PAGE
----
REBUILDING AN EMPIRE
Selina Denman speaks to Sir Rocco Forte about reviving his family business and the importance of ‘small, unexpected gestures’ in the world of hospitality
Sir Rocco Forte tells us about reviving his family business and the importance of ‘small, unexpected gestures’ in the world of hospitality
On a terrace inching out on to the road in front of Florence’s famed Piazza della Repubblica, diners eat their lunch off tables imprinted with Pucci scarves. The square, which started life as a Roman forum, has long been a meeting place, whether for the famous artists and literary elite of the early 20th century, or Florence’s street performers and endless streams of tourists. Today, those in the know flock to Irene, the restaurant at the foot of the Hotel Savoy.
Operated in its current incarnation by Rocco Forte Hotels, the Hotel Savoy has stood guard on the west flank of the piazza since 1893. Earlier this year, it emerged from an expansive, six-month renovation project that saw its total number of rooms reduced from 102 to 80, with the addition of a series of impressive suites. As part of the revamp, Olga Polizzi, design director of Rocco Forte Hotels, teamed up with another Florentine icon, the house of Emilio Pucci.
It started with a silk scarf. Emilio Pucci created two exclusive designs for the hotel – in jaunty shades of bright pink and turquoise – that re-envisage the historical Piazza della Repubblica in Pucci’s typical playful style. Florence’s best-known architectural marvel, the Duomo of Brunelleschi, which is just a short walk from the hotel and can be glimpsed from some of its suites, also makes an appearance.
The scarves, which, for those wanting a particularly personalised souvenir, can be bought from the hotel’s gi shop, have also been imprinted on to Irene’s glass tabletops, offering a decidedly fashion-forward spin to the hotel’s outdoor eating area. In the hotel reception, Pucci accents come through on black and fuchsia coloured cushions, velvet armchairs emblazoned with bold floral motifs, and the “Lamborghini” print, which has been li ed from the Emilio Pucci archives and imposed on to a hand-tu ed rug.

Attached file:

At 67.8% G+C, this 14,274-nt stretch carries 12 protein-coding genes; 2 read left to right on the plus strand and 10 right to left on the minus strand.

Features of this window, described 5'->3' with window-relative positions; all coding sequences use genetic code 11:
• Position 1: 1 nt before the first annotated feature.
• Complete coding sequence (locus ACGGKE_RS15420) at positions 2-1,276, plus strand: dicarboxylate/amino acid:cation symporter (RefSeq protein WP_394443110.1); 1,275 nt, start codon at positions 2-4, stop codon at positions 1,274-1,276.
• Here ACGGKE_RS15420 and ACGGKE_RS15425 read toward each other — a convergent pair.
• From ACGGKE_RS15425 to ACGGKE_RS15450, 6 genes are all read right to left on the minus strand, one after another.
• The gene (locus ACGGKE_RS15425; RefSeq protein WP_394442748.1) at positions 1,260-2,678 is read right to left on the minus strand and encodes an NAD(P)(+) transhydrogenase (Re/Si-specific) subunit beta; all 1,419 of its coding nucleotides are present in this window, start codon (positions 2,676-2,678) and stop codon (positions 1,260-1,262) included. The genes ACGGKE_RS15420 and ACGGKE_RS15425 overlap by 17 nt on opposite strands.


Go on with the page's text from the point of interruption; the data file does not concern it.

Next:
“Olga was looking for something that was very Florence,” Dame Laudomia Pucci, image director of the brand, tells me when meet in the grand Palazzo Pucci. “For us, it’s important that when we do a project, we relate it to something that is ours, and what is basically at the heart of Pucci is a scarf. We started out by saying: ‘It’s Piazza della Repubblica; it’s Hotel Savoy; the Duomo is just behind – that’s a postcard and we want to put that postcard on a scarf.’”
A central tenet of the Rocco Forte ethos is collating landmark properties that are inextricably linked to the destinations they sit in – hotels that have a story and that are fundamentally unique, whether it’s Brown’s Hotel in London, Hotel Astoria in St Petersburg or Hotel de Russie in Rome.
“People love feeling part of the city they are visiting,” says Sir Rocco Forte, who founded the business with his sister, Olga Polizzi, in 1996. “Other than location, I look for history and personality. Both permeate the walls, giving atmosphere and offering wonderful narratives,” he adds.
Forte set the tone with The Balmoral in Edinburgh, a palatial property that was the first to launch under the Rocco Forte Hotels banner. “The Balmoral was and remains an icon in Edinburgh. It is stylish and quirky at the same time, and it is dearly loved by the Scots. I was lucky enough to have had a chance to acquire it, and it really gave me the encouragement to carry on focusing on hotels with strong personality,” he says.
While not quite a rags-to-riches-to-rags-to-riches tale, the Rocco Forte story is certainly one that has been defined by dramatic ebbs and flows. Forte’s father, Lord Charles Forte, was born in Monforte, a village in Italy’s Abruzzi mountains, to a family of farmers. In 1911, he emigrated to Scotland, where his father took over an ice cream parlour/cafe called the Savoy. Lord Charles went on to open a milk bar on London’s Regent Street.